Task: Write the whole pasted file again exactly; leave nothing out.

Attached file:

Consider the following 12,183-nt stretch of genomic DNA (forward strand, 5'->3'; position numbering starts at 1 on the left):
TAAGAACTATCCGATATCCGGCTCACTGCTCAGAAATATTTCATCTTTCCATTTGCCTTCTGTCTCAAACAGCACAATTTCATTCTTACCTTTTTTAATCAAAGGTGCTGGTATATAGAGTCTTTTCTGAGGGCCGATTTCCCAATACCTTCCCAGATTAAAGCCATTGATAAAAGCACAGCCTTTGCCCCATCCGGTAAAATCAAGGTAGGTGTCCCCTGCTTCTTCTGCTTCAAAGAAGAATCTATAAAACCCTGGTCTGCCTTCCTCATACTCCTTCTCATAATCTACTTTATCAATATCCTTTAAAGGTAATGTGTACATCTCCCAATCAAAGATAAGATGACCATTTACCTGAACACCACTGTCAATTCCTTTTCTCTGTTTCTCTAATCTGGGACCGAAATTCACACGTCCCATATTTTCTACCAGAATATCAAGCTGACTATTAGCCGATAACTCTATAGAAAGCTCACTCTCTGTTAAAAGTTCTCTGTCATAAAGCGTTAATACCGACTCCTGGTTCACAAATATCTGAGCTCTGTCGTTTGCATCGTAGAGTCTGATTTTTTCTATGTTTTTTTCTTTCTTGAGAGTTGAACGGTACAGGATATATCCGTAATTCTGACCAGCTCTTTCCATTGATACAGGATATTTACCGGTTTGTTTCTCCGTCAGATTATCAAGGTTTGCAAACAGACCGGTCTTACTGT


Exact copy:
Consider the following 12,183-nt stretch of genomic DNA (forward strand, 5'->3'; position numbering starts at 1 on the left):
TAAGAACTATCCGATATCCGGCTCACTGCTCAGAAATATTTCATCTTTCCATTTGCCTTCTGTCTCAAACAGCACAATTTCATTCTTACCTTTTTTAATCAAAGGTGCTGGTATATAGAGTCTTTTCTGAGGGCCGATTTCCCAATACCTTCCCAGATTAAAGCCATTGATAAAAGCACAGCCTTTGCCCCATCCGGTAAAATCAAGGTAGGTGTCCCCTGCTTCTTCTGCTTCAAAGAAGAATCTATAAAACCCTGGTCTGCCTTCCTCATACTCCTTCTCATAATCTACTTTATCAATATCCTTTAAAGGTAATGTGTACATCTCCCAATCAAAGATAAGATGACCATTTACCTGAACACCACTGTCAATTCCTTTTCTCTGTTTCTCTAATCTGGGACCGAAATTCACACGTCCCATATTTTCTACCAGAATATCAAGCTGACTATTAGCCGATAACTCTATAGAAAGCTCACTCTCTGTTAAAAGTTCTCTGTCATAAAGCGTTAATACCGACTCCTGGTTCACAAATATCTGAGCTCTGTCGTTTGCATCGTAGAGTCTGATTTTTTCTATGTTTTTTTCTTTCTTGAGAGTTGAACGGTACAGGATATATCCGTAATTCTGACCAGCTCTTTCCATTGATACAGGATATTTACCGGTTTGTTTCTCCGTCAGATTATCAAGGTTTGCAAACAGACCGGTCTTACTGT